CPA & Business Advisory Blog

Hurdles of Exit Planning

3 Common Hurdles Business Owners Face when Preparing to Exit

It may surprise you to learn that, according to a recent study by the University of Connecticut, more than 70% of former business owners regret selling their companies less than a year after the sale. What accounts for this seller’s remorse? The main reason is lack of preparation on the part of the business owner.

Preparing your exit plan is similar to building a car. There are basic pieces you need for a car to work such as tires, an engine, doors and a steering wheel. The same is true for preparing an exit plan. Each piece of the process is needs to be in place for maximum performance. The preparation phase generally takes 12 to 24 months to develop.

There are many tasks that need to be completed during this critical phase, including determining what the ultimate exit will be. Many options are available to the owner, including sale, partial sale (majority/minority), Employee Stock Ownership Plan (ESOP), or transitioning the business to a family member.

The first challenge in business exit planning for an owner is deciding is it time to exit or transition their business. It takes time to reach this difficult decision, but where delays are often seen is after the decision has already been made. There are many factors that cause a business owner to not begin the process even though they are confident they want to exit or transition. There are three common hurdles.

  1. Business owners are not sure how to start the process.
    Understanding where to begin, for business owners, is challenging due to the complexities of a business exit plan. To help alleviate confusion, involving a Certified Exit Planning Advisor (CEPA) is essential from early on in the process. Since exit plans require an advisory team of individuals with expertise in valuation, financial and estate planning, accounting, legal and wealth management, a CEPA is necessary as they will oversee the advisory team and act as liaison between the advisory team and the business owner. With the appropriate team in place a business owner can now begin their exit plan.
  2. Business owners are too busy with daily business operations.
    It is a common misconception that the business exit planning process will add additional work to the business owners’ already busy schedule. This misunderstanding often delays business owners from starting the exit planning process. In reality, the goals of the CEPA and advisory team are to help decrease the business owners’ workload by encouraging them to delegate their responsibilities to management and employees so that they have more time to work on their business instead of in their business. This helps grow the company and build value which prepares it for sale or succession.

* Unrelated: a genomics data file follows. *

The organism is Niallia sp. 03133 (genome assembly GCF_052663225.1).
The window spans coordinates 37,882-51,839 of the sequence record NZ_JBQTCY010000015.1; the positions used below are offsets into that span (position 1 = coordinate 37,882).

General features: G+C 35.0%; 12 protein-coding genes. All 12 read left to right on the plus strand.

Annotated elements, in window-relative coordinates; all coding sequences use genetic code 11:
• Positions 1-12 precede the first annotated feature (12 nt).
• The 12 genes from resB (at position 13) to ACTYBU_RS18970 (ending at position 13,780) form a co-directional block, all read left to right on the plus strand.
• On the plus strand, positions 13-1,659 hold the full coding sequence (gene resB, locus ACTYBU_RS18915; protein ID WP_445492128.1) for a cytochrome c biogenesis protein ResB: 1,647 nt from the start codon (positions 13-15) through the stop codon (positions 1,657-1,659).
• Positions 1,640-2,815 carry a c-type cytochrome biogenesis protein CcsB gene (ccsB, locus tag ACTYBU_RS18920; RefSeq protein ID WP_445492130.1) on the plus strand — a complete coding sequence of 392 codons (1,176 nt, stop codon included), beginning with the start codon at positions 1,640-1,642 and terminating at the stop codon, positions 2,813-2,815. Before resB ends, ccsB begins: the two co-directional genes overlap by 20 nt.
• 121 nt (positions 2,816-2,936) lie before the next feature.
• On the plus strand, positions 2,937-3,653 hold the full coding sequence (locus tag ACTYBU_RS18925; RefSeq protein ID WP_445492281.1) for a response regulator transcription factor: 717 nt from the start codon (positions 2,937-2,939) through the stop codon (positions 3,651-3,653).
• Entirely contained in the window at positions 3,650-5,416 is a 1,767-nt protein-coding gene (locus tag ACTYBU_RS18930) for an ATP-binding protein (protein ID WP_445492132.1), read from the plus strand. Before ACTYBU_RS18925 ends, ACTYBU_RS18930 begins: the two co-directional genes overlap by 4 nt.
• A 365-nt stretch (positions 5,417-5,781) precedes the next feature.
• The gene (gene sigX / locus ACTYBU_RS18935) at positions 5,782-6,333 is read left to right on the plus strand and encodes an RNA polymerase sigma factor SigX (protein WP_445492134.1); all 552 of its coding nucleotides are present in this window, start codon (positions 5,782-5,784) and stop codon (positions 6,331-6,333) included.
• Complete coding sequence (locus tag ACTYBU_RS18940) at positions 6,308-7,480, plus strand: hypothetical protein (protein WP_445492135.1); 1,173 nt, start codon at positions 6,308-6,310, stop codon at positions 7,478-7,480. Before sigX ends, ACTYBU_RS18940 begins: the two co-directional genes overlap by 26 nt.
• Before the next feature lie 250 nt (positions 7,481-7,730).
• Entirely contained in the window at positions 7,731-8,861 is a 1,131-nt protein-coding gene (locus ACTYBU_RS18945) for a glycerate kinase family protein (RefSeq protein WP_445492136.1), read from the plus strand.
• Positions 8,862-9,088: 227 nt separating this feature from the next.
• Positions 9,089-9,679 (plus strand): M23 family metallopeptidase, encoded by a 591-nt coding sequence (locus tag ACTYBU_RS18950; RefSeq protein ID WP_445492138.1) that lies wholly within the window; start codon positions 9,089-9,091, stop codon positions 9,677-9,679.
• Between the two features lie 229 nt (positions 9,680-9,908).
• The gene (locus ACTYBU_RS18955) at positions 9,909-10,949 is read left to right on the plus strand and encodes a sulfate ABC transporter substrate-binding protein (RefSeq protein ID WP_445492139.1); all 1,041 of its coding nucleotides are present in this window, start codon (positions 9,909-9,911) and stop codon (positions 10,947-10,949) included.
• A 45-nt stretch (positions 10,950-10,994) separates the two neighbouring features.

3. Business owners have a personal fear of letting go.
    Despite the fact that business owners know it is time to sell their business, it is often hard for them to let go and begin the process. They are often concerned about the future of their employees and what will happen once new ownership is in place. At the same time it is also hard for owners to tell their employees that they are selling the company. Most business owners have owned their company for quite some time and might have even been the ones to start it. Moving forward from this position is very challenging but they must keep in mind the reasons that brought them to the decision to transition. Whether it be to pursue retirement or to follow another interest, they must be careful not to be clouded by the emotional struggles that come with letting go.

Just because a business owner knows they are ready to sell doesn’t mean they begin the process instantly. The issues mentioned above can be enough to cause the owner to sit on their decision and stall the process. Having a thorough understanding of the first key steps in the exit planning process can help relieve procrastination. There will always be the fear of letting go for any owner who has worked hard over countless years building and growing a company. However, staying focused on the reasons they want to transition and the benefits it can bring to them professionally and personally will help relieve the worries and hesitations.

For more information on exit planning or succession planning, click here to visit our Business Exit Planning Services. You can also contact Mike Ella at or 440-449-6800.

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